When the time came that good Pomeranian Christians knew death was near, the Pastor was called to administer the sacrament of Holy Communion to insure the dying person's peace with God. When the final moments of life were eminent, the windows in the room were opened and the close relatives stepped away from the bed to allow the dead person's soul to go directly to heaven with no obstacles in its path. Everyone then prayed and/or sang hymns. The clocks were all stopped at the moment of death and a black cloth was hung on the entrances to the home and the black cloths also covered the mirrors. This was done to keep all satanic powers away.
In some areas of Pomerania, on the day after the death, the church bells would toll, counting out the deceased person's age. In other areas they rang out at three intervals, the first time as the gravediggers removed the sod from the grave site, then again when the digging was done, and the third time when they completed their work.
The dead person's body was washed and dressed in his/her finest clothing and laid out in a coffin in the parlor or on the dining room table, with their feet towards the door. The body had to be carried out that same way to protect the mourners from being carried along.
The coffin was taken to the cemetery on a horse-drawn farm wagon. The horses were watched closely during this ritual. If they turned their heads in the direction of a home along the way, it was believed that a person in that house would be the next to die; and if they stopped in front of a house, a person in that house would die very soon.
It was customary for all the mourners to go the church from the cemetery to attend the funeral service. Usually a large dinner was served after the church service; it traditionally included chicken soup. The meal started off on a somber note, but after several servings of brandy, some of the tenseness disappeared and the tongues were loosened. Gradually, the the mourners became more cheerful and they began to enjoy each others company.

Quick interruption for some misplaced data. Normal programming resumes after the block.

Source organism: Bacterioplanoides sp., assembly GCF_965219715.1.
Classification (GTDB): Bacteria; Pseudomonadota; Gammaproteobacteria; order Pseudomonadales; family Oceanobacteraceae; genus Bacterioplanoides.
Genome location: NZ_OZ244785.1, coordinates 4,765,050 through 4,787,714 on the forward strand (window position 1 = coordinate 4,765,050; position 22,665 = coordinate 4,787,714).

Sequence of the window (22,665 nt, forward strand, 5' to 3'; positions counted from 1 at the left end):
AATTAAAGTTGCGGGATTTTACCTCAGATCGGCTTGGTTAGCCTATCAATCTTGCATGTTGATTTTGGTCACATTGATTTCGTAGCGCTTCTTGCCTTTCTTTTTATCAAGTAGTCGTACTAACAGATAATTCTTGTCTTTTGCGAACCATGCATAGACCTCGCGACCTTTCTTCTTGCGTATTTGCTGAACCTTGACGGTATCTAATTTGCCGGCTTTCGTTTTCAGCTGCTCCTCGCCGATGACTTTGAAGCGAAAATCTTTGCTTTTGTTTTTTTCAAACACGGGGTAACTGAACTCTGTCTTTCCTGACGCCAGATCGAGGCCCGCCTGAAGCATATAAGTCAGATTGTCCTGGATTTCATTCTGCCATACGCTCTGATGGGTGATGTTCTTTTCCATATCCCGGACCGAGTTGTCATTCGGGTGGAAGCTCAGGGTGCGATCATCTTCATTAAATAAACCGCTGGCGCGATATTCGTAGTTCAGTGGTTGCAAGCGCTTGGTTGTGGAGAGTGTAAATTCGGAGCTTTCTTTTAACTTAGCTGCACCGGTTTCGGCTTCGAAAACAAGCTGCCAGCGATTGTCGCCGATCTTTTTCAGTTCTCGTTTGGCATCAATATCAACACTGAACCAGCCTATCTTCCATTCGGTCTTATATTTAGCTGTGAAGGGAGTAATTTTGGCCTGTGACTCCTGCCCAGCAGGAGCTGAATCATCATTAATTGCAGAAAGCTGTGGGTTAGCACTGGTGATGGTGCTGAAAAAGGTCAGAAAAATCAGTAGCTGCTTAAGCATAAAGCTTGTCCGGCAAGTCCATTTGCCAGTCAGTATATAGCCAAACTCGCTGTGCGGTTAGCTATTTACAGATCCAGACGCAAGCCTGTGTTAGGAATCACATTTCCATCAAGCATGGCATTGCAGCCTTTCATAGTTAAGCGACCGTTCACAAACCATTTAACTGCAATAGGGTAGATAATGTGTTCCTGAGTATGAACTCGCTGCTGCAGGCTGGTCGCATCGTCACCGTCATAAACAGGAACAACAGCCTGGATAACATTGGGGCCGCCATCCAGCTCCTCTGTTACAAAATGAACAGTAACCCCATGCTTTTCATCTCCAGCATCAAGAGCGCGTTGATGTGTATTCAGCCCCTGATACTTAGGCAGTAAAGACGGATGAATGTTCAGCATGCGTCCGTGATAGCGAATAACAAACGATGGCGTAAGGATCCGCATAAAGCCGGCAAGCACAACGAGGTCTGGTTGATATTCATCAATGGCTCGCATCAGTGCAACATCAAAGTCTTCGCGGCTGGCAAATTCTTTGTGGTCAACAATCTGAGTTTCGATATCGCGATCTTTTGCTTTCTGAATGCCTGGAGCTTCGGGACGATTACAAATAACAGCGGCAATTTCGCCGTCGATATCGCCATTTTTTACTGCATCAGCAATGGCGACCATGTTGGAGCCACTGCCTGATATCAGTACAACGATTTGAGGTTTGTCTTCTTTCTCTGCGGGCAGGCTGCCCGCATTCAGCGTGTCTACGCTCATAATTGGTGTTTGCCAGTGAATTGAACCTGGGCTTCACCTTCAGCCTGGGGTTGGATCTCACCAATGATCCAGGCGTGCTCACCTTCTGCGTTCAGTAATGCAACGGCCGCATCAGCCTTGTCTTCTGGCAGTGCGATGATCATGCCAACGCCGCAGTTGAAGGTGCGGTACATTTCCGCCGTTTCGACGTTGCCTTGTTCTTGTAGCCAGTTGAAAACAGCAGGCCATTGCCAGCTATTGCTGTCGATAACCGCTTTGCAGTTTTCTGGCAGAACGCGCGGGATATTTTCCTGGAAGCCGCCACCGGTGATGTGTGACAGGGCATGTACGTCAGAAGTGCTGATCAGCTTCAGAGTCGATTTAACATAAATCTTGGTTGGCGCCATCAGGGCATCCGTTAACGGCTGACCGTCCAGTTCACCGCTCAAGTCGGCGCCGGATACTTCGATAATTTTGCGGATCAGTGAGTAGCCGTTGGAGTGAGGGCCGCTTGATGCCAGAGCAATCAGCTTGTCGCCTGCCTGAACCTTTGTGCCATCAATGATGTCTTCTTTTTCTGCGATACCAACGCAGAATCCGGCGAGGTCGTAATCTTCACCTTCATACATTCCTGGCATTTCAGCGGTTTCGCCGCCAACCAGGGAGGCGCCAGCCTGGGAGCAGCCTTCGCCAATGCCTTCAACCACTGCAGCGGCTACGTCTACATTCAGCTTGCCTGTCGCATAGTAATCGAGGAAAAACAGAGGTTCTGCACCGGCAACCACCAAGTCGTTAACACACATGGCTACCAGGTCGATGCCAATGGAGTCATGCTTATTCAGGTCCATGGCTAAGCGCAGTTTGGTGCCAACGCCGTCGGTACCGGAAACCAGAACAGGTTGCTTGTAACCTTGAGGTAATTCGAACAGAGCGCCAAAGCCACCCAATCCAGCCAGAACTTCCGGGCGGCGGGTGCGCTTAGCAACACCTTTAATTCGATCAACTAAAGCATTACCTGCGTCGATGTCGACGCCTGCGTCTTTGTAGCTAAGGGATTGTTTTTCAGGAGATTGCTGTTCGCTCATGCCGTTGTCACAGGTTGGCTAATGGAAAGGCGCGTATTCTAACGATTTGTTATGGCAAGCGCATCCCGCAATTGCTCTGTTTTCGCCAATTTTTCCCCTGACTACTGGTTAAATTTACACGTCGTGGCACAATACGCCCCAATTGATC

May Day In Germany, the first day of May is a national holiday, similar to Labor Day in the USA. It is the International Workers' Day, Tag der Arbeit, when workers gather for rallies and speeches, to collectively express their unity. There are a variety of May festivals that take place.
After the dreariness of winter, and the green fields and trees appeared again, the celebration of spring on May Day was a joyous event, a symbol of spring’s reawakening to fruitfulness. May-bells Maiglöckchen began to bloom and chocolate May Beetles Maikäfer were available in the stores for the children. It inspired many romantic poems and songs like, Mairegen bringt Segen, rain in May brings blessings.
There were also ceremonial plantings of seedlings or small trees; homes and dance halls were decorated with flowers and green leaves. In some areas Maypoles were set up with community dancing around it: holding hands, dancing, enjoying spirits, usually Maiwein May wine. It was a happy day away from the workplaces.
Maiwein, a white wine, dedicated to springtime and flavored with fresh Waldmeister, an old-world herb, a small plant with white blossoms, decorative and grown in a shady corner of a German's herb garden. It is used for flavoring only in May, when the new leaves are tender.